Several of my recent posts have focused on the need for effective communication up the organisation to senior managers and clients. Successful project management also needs good downwards communication to and with the project team.
I have just finished reading two Executive Book Summaries from Soundview Executive Book Summaries . The first was ‘How did that happen’ by Roger Connors and Tom Smith, the second ‘The five dysfunctions of a team’ by Patrick Lencioni. Together these books emphasise the importance of effective communication within the team.
Lencioni suggests members of truly cohesive teams; trust one another, engage in open discussion of ideas, commit to decisions and plans of action, hold one another accountable for delivering against those plans and focus on achieving effective results. Trust and respect are the elements needed to allow this to happen.
From the perspective of project delivery, the key elements are active discussions leading to decisions that are represented by the project plan and then focusing on achieving the plan. The agreed plan represents the expectations of the project manager and the team for the performance of the work. But how to turn these expectations into reality?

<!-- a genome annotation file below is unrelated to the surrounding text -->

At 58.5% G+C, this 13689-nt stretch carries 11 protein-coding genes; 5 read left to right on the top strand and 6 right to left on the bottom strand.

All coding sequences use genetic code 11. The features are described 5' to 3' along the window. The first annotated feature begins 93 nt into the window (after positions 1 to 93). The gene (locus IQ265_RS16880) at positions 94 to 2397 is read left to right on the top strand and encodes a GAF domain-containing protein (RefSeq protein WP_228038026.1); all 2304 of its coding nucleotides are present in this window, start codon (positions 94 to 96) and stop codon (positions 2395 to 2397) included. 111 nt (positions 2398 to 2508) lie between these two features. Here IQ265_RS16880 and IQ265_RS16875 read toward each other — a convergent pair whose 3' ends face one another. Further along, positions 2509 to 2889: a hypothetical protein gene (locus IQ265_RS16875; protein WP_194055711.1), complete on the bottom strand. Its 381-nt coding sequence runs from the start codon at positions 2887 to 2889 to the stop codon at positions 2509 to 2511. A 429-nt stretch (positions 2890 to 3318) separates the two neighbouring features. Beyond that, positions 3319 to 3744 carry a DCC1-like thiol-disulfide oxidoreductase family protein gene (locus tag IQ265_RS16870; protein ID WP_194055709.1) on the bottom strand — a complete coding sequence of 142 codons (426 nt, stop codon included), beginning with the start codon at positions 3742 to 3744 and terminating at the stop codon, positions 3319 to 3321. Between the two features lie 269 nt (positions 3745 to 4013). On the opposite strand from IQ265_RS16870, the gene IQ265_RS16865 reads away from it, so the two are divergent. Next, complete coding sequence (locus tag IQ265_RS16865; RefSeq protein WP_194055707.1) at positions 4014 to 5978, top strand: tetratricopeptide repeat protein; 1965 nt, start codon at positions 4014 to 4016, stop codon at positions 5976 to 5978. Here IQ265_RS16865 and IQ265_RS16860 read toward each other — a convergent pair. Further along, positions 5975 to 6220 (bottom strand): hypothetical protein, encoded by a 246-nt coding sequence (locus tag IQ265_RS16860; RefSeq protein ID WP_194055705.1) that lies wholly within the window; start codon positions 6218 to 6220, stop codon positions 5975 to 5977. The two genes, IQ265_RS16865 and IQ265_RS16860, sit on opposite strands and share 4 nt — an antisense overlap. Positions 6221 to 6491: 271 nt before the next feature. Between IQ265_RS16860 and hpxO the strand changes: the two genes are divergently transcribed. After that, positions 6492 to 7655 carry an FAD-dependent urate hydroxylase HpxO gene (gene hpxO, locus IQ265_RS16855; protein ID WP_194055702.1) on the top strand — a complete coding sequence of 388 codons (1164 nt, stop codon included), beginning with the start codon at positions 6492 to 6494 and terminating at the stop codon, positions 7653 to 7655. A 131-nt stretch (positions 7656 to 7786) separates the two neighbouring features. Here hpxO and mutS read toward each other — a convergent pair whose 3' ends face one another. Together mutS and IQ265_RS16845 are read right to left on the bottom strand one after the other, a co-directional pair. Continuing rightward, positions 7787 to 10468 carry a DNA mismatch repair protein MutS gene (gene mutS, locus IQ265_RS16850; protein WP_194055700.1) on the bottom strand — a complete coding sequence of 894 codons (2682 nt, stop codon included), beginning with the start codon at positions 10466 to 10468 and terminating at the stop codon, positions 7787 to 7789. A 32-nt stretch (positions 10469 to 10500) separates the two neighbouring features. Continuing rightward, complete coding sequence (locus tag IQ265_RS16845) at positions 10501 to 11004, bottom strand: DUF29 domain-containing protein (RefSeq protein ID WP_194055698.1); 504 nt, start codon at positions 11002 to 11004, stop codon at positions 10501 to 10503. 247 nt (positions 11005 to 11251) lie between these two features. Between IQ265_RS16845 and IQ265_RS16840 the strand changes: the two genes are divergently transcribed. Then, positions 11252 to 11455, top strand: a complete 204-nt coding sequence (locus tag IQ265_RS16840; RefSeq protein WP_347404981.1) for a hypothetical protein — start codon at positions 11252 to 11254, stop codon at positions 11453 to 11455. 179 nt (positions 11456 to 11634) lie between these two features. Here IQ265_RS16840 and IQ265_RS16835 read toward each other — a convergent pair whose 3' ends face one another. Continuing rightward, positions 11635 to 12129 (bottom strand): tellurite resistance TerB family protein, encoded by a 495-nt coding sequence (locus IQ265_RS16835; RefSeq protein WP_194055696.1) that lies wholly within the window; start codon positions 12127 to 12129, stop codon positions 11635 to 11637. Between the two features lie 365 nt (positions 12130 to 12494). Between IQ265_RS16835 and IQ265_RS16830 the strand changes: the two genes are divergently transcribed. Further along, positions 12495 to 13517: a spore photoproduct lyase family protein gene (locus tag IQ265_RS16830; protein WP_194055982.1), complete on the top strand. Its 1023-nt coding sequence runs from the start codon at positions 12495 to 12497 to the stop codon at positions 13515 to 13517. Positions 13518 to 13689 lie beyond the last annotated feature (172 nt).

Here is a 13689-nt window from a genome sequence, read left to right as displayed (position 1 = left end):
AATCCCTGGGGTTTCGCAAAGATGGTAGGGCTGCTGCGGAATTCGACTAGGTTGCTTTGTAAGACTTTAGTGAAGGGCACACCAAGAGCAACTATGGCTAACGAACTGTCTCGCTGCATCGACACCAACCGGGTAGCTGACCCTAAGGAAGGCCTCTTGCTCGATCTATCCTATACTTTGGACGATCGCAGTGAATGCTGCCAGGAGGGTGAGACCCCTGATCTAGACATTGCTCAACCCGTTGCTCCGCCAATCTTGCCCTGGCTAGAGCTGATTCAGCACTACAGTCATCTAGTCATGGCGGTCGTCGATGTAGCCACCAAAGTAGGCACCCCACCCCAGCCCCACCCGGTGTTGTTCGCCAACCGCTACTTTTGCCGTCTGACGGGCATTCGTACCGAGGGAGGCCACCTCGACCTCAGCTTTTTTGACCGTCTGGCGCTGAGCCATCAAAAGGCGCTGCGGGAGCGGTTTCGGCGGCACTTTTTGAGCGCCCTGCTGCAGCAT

Connors and Smith show how the project manager can hold the team responsible for results in a positive, principled way. The first step is for the PM to test the expectations contained in the plan to ensure each one is consistent with the overall plan, achievable by the currently available resources, and that the ultimate fulfilment of the expectation is measureable. An expectation may be a document, a piece of code, a successful test or any of the other elements needed to deliver the project to meet the expectations of the client.
Communicating specific expectations to the team members responsible for the work uses a why, what, when approach. The ‘why’ needs to be compelling on a personal level to the individuals concerned; this is helped if they are already committed to team achievements. The ‘what’ requires clarity; not just about the deliverable but also the boundaries of the work and the available support. Lastly, the ‘when’ needs to be precisely defined. The schedule, WBS, and other project documents usually contain the needed ‘what and when’ information, the challenge is using these documents as effective communication tools to build commitment and motivation in the team.
To maintain accountability, it is vital the PM routinely inspects what is expected. Making sure the ongoing work is aligned with the original expectations and any changes are properly managed. Holding people accountable needs the PM to precisely understand things as they really are and to be able to identify and diagnose any problems. Accountability is not ‘blame’ it is a joint process to commit to the truth and then act to develop solutions, overcome obstacles and deliver results.
Accountability is the key! Team members hold themselves and their colleagues accountable and work together to achieve results that meet the expectations of the PM and the project’s clients. To achieve accountability, open and effective communication between everyone in the team is critical and the PM has to be the ‘first among equals’ leading the process. This is one of the reasons a PM should spend 90% of her time communicating.
More next time.